October 31, 2011
China's soy prices remain steady, trade slow
The prices of soy in the main producing areas of China were mostly unchanging in the week to Friday (Oct 28), while trade was slow as farmers were hesitant to sell at low prices.
Prices in Heilongjiang, the top soy producing area that accounts for more than 40% of China's total output, were between RMB4,040 (US$636.01) and RMB4,120 (US$648.60) a tonne, unchanged from a week earlier.
Prices were around 8% higher from the same period last year, but farmers view the increase as insufficient to offset rises in costs, analysts said.
Farmers are waiting for cues from the central government on whether it will significantly increase purchase prices for its soy reserves.
Last year the price was set at RMB3,800/tonne (US$598.23).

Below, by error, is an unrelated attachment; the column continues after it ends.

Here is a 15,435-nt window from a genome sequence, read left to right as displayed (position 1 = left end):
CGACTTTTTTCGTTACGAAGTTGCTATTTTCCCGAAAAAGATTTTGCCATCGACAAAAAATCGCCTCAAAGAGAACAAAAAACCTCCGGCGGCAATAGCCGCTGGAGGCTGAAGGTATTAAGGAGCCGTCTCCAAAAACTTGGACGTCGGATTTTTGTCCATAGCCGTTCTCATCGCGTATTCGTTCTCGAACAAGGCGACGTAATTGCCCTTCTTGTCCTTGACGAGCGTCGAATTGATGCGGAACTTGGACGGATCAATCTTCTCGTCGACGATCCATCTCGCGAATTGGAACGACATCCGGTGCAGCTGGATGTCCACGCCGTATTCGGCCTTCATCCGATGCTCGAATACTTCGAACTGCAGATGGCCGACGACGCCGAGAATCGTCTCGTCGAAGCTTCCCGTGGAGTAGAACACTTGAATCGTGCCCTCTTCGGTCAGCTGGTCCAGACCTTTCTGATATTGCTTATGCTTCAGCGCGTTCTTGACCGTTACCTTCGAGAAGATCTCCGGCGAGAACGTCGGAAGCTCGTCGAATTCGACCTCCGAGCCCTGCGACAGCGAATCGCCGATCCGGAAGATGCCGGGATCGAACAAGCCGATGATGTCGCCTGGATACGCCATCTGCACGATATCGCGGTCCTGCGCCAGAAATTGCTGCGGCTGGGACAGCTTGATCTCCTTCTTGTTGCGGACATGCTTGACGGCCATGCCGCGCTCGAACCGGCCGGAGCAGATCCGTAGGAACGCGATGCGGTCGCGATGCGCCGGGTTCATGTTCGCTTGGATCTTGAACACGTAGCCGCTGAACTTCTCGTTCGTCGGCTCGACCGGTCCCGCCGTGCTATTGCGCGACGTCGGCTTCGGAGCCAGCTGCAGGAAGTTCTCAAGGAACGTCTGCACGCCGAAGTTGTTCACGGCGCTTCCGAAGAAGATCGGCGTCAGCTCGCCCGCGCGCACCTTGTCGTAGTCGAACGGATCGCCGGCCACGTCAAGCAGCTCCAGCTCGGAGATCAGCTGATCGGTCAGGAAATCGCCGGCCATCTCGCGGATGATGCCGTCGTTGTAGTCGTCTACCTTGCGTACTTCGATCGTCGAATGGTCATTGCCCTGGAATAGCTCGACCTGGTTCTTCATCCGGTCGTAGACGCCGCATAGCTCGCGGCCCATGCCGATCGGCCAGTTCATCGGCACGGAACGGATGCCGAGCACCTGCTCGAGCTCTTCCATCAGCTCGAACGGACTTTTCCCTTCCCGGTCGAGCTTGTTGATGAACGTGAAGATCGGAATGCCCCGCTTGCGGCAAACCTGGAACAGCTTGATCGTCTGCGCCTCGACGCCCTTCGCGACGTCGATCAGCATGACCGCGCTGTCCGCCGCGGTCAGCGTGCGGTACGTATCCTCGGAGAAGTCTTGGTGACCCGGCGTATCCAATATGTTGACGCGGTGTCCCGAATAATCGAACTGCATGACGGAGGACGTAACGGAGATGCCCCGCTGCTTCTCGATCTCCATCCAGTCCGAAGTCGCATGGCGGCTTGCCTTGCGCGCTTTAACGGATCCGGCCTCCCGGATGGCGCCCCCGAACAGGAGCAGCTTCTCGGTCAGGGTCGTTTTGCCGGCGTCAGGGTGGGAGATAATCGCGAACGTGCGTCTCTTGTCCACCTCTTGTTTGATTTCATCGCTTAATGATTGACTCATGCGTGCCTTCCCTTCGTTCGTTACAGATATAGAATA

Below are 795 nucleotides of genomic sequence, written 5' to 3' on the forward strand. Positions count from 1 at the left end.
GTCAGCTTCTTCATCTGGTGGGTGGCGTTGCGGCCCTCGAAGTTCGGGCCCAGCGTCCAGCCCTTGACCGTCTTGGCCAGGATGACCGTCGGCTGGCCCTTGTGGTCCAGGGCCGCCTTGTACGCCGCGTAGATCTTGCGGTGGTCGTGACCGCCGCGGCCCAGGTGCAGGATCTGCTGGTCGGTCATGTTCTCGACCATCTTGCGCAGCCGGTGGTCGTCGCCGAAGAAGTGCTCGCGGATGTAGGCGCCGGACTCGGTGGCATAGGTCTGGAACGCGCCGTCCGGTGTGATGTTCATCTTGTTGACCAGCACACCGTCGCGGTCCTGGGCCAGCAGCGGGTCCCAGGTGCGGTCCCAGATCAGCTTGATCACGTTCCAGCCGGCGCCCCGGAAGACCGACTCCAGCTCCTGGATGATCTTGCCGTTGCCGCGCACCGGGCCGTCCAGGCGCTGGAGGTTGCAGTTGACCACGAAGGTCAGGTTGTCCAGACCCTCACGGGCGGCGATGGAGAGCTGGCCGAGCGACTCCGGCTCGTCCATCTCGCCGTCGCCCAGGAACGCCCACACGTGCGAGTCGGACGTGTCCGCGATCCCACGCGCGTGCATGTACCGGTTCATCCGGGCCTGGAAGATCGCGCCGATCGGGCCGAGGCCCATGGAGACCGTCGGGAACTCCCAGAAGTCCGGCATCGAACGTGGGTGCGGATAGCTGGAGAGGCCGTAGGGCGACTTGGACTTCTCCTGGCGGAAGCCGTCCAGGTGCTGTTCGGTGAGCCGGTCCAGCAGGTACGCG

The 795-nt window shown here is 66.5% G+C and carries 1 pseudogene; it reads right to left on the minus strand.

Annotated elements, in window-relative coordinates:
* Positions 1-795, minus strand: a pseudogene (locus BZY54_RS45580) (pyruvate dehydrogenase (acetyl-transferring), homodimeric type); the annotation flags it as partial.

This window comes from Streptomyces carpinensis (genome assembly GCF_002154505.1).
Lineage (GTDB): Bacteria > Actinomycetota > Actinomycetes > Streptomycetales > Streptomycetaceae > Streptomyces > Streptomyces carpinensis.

Crushers are also cautious on buying as profit margins are still negative due to low soyoil and soymeal prices, which closely track the CBOT counterparts, traders said.
The soymeal price outlook remains uncertain as a record harvest of corn and declining profits for hog raisers will curb demand.
Traders and feed mills are maintaining low inventories of soymeal, signalling downside risks still exist, the state-backed China National Grain & Oils Information Center said in a research note.
Pork prices, a leading contributor to consumer-price inflationary pressures, fell 1.8% in the week to Sunday, marking the fifth consecutive week of declines and the biggest weekly fall in 19 months, Ministry of Commerce data showed.